Bo Xilai, in contrast, was probably less of a “true believer” than Chavez. Bo came from Chinese Communist Party aristocracy. His father, Bo Yibo, was one of the Eight Immortals who ruled China under Deng Xiaoping. During Bo Xilai’s rise to political prominence as party boss of Liaoning and as the commerce minister, he never showed any particular penchant for the extreme leftism for which he was later known.

Feng Li/Getty Images
Bo Xilai at the opening ceremony of last year’s Chinese People’s Political Consultative Conference in Beijing March 3, 2012. Bo has not been seen for nearly a year.

Bo’s leftward turn in Chongqing was likely born of political desperation. Given his need to aggressively campaign for a seat on the Politburo Standing Committee in 2012, or even to unseat Xi Jinping and Li Keqiang from their positions as heirs-in-waiting, Bo realized the political expediency in associating himself with the increasingly influential “New Left” theorists such as Wang Hui, Cui Zhiyuan, and Wang Shaoguang.

Bo, like Chavez, recreated an old class enemy, but rather than targeting the extractive oil companies, his focus was on the private sector entrepreneurs—the new “bourgeoisie.” A number of commentators believe his “dahei” campaign, targeting local mafia, was a way to clear out the local power base that might stand in his way to promotion. It also allowed for an incredible scale of corruption. According to the estimates of Li Zhuang, a lawyer persecuted under Bo Xilai, likely over RMB 100 billion in assets was confiscated from private sector entrepreneurs accused of being gang bosses during the crackdown, yet only RMB 930 million is registered in the state treasury.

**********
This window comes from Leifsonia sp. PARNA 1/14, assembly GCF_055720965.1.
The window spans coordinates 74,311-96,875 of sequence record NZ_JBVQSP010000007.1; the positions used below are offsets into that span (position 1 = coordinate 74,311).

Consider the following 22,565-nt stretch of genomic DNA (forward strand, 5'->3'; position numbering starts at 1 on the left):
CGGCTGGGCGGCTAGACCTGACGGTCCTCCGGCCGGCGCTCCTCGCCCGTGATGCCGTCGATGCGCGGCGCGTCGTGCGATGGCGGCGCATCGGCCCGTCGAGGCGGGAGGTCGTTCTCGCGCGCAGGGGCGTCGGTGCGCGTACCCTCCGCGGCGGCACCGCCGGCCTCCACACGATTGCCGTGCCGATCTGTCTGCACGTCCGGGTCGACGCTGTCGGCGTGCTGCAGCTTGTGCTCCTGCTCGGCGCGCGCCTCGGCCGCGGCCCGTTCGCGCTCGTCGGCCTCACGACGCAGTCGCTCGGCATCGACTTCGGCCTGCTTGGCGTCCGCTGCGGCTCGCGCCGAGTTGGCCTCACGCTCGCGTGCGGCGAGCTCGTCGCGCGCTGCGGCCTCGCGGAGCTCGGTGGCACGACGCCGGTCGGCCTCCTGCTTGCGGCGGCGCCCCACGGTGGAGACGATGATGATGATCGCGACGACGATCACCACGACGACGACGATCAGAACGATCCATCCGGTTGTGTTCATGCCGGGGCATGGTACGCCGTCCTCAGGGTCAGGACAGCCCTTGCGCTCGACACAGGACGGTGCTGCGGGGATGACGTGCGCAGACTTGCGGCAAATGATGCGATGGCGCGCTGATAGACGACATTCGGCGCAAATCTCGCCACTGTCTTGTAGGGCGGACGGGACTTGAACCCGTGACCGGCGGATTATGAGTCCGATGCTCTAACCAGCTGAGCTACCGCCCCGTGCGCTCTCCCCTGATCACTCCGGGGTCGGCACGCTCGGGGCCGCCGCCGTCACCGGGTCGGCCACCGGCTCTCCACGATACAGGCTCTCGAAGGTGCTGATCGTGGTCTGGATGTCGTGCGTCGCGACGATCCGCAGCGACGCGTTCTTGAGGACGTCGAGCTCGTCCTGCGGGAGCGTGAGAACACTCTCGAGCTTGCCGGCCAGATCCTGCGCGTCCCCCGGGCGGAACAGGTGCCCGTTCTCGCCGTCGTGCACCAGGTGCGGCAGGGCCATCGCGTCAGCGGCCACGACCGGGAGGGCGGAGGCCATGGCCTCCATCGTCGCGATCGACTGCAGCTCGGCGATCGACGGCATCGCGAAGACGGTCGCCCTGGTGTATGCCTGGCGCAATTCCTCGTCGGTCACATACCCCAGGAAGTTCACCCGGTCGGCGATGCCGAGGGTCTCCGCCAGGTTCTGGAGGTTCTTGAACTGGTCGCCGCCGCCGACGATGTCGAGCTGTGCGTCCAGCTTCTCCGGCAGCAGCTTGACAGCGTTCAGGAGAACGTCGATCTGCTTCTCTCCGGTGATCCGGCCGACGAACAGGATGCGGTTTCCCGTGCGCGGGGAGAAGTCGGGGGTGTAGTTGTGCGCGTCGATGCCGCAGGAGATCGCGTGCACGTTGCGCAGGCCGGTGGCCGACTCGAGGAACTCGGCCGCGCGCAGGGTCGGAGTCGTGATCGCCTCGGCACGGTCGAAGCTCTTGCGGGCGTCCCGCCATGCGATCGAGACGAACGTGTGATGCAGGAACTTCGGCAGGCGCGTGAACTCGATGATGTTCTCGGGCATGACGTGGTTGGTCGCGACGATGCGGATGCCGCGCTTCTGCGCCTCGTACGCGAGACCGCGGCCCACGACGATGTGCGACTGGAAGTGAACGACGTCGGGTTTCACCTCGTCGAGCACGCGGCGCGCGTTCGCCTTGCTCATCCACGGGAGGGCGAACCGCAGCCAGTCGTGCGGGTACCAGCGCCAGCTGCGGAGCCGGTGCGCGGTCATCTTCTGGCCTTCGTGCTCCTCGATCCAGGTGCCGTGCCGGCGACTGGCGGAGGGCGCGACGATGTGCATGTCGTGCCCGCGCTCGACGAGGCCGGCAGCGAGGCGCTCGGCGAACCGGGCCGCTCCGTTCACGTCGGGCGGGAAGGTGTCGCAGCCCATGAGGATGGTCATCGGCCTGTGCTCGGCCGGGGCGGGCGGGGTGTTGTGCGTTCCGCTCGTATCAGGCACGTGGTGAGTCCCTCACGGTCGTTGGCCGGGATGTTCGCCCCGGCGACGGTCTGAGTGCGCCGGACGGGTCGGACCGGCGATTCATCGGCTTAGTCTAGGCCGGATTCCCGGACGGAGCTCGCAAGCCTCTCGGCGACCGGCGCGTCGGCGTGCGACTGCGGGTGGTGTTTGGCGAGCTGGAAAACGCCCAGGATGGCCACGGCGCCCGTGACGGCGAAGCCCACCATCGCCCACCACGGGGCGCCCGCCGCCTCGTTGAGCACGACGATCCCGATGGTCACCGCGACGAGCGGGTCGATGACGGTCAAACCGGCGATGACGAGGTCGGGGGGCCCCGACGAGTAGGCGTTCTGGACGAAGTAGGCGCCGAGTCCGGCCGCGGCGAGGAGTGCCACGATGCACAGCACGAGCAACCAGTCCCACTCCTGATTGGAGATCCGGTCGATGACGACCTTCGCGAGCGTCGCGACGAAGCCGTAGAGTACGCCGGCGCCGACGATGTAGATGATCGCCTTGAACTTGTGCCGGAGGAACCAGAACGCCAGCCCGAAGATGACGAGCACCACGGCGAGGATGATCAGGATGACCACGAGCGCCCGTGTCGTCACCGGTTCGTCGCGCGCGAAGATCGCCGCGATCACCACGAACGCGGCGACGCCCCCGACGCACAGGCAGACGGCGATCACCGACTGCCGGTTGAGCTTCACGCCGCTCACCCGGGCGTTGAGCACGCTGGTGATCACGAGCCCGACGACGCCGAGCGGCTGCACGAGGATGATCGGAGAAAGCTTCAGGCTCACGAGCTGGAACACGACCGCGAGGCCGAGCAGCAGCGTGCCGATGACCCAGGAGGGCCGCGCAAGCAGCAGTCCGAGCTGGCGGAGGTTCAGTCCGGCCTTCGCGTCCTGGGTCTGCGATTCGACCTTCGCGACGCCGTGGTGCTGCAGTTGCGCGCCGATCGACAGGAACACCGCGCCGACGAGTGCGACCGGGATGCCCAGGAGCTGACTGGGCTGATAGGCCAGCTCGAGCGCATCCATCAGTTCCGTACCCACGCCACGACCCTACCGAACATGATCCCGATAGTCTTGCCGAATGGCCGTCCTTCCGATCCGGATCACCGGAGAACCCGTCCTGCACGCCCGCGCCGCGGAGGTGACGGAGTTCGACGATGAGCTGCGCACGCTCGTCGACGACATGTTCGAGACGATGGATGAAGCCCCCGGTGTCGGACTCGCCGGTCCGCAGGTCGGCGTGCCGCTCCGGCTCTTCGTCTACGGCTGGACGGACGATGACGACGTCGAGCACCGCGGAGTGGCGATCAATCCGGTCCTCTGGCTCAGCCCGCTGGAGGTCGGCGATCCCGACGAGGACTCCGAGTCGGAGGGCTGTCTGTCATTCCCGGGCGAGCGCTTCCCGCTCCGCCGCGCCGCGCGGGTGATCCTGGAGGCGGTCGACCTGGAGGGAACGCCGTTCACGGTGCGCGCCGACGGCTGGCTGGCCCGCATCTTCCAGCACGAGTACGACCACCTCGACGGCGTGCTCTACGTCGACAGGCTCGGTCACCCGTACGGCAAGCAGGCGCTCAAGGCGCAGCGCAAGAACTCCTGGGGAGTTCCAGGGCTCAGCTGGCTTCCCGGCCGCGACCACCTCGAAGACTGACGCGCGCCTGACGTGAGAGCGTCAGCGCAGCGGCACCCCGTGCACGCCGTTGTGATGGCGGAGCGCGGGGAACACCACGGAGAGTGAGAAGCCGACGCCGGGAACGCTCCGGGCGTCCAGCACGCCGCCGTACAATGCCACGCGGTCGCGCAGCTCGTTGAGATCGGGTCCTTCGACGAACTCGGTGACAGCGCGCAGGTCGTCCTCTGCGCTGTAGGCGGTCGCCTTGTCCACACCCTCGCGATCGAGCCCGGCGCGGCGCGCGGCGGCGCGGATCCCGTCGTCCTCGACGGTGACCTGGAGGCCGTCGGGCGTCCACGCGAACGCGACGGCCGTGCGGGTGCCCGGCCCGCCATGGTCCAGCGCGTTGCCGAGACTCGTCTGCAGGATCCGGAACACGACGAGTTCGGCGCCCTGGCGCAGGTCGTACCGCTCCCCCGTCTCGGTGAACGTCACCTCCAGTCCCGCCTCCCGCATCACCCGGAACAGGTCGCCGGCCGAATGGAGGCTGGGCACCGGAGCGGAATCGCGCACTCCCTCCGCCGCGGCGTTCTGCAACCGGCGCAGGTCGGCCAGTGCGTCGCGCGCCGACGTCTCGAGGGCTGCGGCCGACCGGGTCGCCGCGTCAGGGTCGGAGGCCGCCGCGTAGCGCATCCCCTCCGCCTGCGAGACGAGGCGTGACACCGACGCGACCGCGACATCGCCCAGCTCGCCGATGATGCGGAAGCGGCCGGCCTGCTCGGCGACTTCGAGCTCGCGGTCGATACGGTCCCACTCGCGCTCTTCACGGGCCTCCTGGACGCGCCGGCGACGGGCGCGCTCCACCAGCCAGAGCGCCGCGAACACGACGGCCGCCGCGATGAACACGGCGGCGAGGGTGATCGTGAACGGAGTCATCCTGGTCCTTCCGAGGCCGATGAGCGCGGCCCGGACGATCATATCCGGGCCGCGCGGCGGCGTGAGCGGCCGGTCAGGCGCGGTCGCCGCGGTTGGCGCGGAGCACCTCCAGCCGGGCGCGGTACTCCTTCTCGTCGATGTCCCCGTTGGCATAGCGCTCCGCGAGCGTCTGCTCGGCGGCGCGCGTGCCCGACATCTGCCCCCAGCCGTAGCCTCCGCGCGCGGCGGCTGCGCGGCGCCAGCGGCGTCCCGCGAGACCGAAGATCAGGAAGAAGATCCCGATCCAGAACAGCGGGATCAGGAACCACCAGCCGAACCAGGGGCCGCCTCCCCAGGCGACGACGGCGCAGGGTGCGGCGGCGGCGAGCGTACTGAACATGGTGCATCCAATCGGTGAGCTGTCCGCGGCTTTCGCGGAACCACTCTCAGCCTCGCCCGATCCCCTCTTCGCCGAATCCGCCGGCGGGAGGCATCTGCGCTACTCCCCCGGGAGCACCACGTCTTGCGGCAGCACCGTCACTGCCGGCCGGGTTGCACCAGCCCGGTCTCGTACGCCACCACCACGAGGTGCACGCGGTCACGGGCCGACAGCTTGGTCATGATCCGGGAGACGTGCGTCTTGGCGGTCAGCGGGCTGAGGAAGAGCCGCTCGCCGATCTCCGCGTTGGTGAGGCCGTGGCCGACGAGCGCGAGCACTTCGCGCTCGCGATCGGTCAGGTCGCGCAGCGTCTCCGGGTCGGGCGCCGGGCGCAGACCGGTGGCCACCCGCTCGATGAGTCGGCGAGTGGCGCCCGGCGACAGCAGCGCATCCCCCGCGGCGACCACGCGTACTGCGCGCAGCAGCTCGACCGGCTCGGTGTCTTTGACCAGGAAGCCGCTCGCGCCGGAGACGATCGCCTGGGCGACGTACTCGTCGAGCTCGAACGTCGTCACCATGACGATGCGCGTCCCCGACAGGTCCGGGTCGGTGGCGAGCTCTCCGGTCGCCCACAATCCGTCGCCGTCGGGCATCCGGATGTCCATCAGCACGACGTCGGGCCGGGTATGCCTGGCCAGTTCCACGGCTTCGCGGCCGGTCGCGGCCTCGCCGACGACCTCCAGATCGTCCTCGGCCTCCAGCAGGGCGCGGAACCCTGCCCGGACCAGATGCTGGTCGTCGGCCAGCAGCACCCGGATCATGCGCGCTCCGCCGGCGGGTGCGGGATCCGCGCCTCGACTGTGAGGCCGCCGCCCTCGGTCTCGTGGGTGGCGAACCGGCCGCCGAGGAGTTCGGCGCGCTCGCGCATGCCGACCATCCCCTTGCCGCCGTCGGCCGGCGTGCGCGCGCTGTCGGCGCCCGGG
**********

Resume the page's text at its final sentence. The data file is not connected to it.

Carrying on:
Under Bo, rural peasants were reimbursed for their land at well below market rates and moved into large public housing estates of questionable quality. These huge tracts of land were loaded up into Chongqing’s local government financing vehicles (LGFVs). The government then exploited their control of the property market to ensure continued price increases. Large amounts of loans from state banks were taken out using the highly questionable projected increases in land values as collateral. The LGFVs then funded the rapid construction of infrastructure, public housing, and a number of prestige projects, such as Bo Xilai’s expensive gingko tree planting campaign and the Mao-era rallies of his “sing red” campaign.

Death of the Leftist Strongman Model?

Chavez’s regime achieved some stunning growth numbers on the back of record oil prices and confiscation of private sector assets—such tactics boost growth numbers in the short term, but over the long term the foreign capital and private sector were scared off and did not produce new assets that could be confiscated.